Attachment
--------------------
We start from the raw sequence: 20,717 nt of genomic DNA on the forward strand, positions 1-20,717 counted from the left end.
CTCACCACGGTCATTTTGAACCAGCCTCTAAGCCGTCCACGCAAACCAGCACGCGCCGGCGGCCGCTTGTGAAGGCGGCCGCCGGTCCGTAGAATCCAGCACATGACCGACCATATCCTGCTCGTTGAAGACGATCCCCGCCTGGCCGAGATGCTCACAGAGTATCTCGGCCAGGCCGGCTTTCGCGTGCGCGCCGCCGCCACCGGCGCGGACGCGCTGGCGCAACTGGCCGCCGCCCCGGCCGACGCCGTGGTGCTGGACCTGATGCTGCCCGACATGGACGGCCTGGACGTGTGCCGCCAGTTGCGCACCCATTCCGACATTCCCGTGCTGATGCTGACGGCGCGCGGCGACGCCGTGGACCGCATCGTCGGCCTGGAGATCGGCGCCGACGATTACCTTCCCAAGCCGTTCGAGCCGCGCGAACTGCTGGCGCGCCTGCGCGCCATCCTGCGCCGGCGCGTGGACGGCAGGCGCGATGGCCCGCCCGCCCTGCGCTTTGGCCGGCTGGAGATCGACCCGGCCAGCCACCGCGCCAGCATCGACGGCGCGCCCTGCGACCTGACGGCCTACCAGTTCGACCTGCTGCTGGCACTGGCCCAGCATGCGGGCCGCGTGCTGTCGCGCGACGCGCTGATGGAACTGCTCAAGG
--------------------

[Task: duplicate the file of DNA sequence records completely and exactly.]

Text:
We start from the raw sequence: 20,717 nt of genomic DNA on the forward strand, positions 1-20,717 counted from the left end.
CTCACCACGGTCATTTTGAACCAGCCTCTAAGCCGTCCACGCAAACCAGCACGCGCCGGCGGCCGCTTGTGAAGGCGGCCGCCGGTCCGTAGAATCCAGCACATGACCGACCATATCCTGCTCGTTGAAGACGATCCCCGCCTGGCCGAGATGCTCACAGAGTATCTCGGCCAGGCCGGCTTTCGCGTGCGCGCCGCCGCCACCGGCGCGGACGCGCTGGCGCAACTGGCCGCCGCCCCGGCCGACGCCGTGGTGCTGGACCTGATGCTGCCCGACATGGACGGCCTGGACGTGTGCCGCCAGTTGCGCACCCATTCCGACATTCCCGTGCTGATGCTGACGGCGCGCGGCGACGCCGTGGACCGCATCGTCGGCCTGGAGATCGGCGCCGACGATTACCTTCCCAAGCCGTTCGAGCCGCGCGAACTGCTGGCGCGCCTGCGCGCCATCCTGCGCCGGCGCGTGGACGGCAGGCGCGATGGCCCGCCCGCCCTGCGCTTTGGCCGGCTGGAGATCGACCCGGCCAGCCACCGCGCCAGCATCGACGGCGCGCCCTGCGACCTGACGGCCTACCAGTTCGACCTGCTGCTGGCACTGGCCCAGCATGCGGGCCGCGTGCTGTCGCGCGACGCGCTGATGGAACTGCTCAAGG